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Book: Acts

The Sound of Many Tongues

This is what it means to be speaking in tongues: not what the empires and the sub-empires of today want to hear—the sound of one voice, one language—but the vulnerable dissenting in their own—the sound of many, the sound of chaos, the sound like the “rush of a violent wind” (verse 2).

Resisting Colonial Logic in Christian Thinking

As tempting as it might be to assign murderous impulses to so-called former colonial times, Christians would do well to pay attention to how such logic continues to operate today in theological and political thinking.

Heroism is a Fatal Disease

We love heroism; we may even be addicted to it. But what happens when our addiction breeds a “heroism” that’s twisted, dangerous, and a disease?

The Habitation Made Desolate—Acts 1:15-26

The gory fate of Judas is an unsettling feature of the narrative of Acts for many modern readers. Yet recovering the New Testament authors’ sense of the fearful consequences of opposing the reign of Christ is a necessary task for political theology.

Don’t Just Stand There!—Acts 1:1-11

Rooted to the spot after the Ascension, the disciples needed to be told, not primarily what to think, but what to do.

A Dry Tree Made Fruitful—Acts 8:26-40; 1 John 4:7-21

In both Luke’s account of the Ethiopian eunuch and John’s discussion of love, the New Testament holds out the promise of a chastened yet real utopian vision, founded in God’s self-gift in King Jesus.

The Politics of Charlottesville and the Canaanite Woman—Matthew 15.21-28 (J. Leavitt Pearl)

Through his encounter with the Canaanite woman, Jesus undergoes a conversion experience from his ethnocentrism. In the ugly shadow of recent events in Charlottesville, we must follow his example.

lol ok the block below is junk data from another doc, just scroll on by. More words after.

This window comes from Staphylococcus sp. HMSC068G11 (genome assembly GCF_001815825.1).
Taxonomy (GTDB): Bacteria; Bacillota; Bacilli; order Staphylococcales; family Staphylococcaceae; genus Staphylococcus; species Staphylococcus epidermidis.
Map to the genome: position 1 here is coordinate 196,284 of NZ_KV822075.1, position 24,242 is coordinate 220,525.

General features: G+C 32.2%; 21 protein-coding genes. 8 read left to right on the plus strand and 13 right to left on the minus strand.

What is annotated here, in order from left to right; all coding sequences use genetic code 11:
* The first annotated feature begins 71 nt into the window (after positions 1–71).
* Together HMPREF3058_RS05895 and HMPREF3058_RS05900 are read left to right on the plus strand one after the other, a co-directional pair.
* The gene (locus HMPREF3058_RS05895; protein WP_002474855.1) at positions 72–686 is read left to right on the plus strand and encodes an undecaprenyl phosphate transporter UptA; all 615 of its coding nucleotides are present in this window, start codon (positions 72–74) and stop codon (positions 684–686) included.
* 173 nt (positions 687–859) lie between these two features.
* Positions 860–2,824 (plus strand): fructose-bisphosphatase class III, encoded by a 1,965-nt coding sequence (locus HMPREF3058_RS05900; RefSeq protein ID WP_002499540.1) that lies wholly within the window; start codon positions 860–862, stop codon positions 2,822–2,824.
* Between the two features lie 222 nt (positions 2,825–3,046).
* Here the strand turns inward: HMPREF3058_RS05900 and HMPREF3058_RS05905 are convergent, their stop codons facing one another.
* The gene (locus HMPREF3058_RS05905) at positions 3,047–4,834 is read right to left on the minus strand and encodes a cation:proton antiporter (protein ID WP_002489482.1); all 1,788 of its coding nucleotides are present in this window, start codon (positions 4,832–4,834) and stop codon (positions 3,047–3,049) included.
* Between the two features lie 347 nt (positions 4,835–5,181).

The Politics of Traversing Difference—Acts 2:1-21 (Amy Allen)

Pentecost does not present us with the ideal of the uniform, homogeneous community, but with a divine power that traverses all of our differences. God’s will is to unite us in our diversity, not to extinguish it.

The Politics of Faithful Waiting—Acts 1:6-14 (Fritz Wendt)

The story of the Ascension in Acts alerts us to the task of faithfully waiting and witnessing.

The Politics of Nations and Boundaries—Acts 17:22-31 (Richard Davis)

Paul’s statements concerning the peoples in his Areopagus speech in Athens have historically been used as justification for racism and Apartheid. There are, however, other ways to understand his claims.

The Politics of a Sheepfold—Acts 2:42-47; John 10:1-10 (Amy Allen)

God is calling us to life in God’s world together. We are to live as those who recognize our Shepherd, who heed and follow Christ’s call.

The Politics of Language—Acts 2:1-21 (Amy Allen)

Beyond mere understanding—which we can arrive at with languages not our own—God’s communication in people’s native tongues at Pentecost manifests a deeper commitment to the recipients of revelation. The Holy Spirit addresses us in the language of our hearts and our dreams.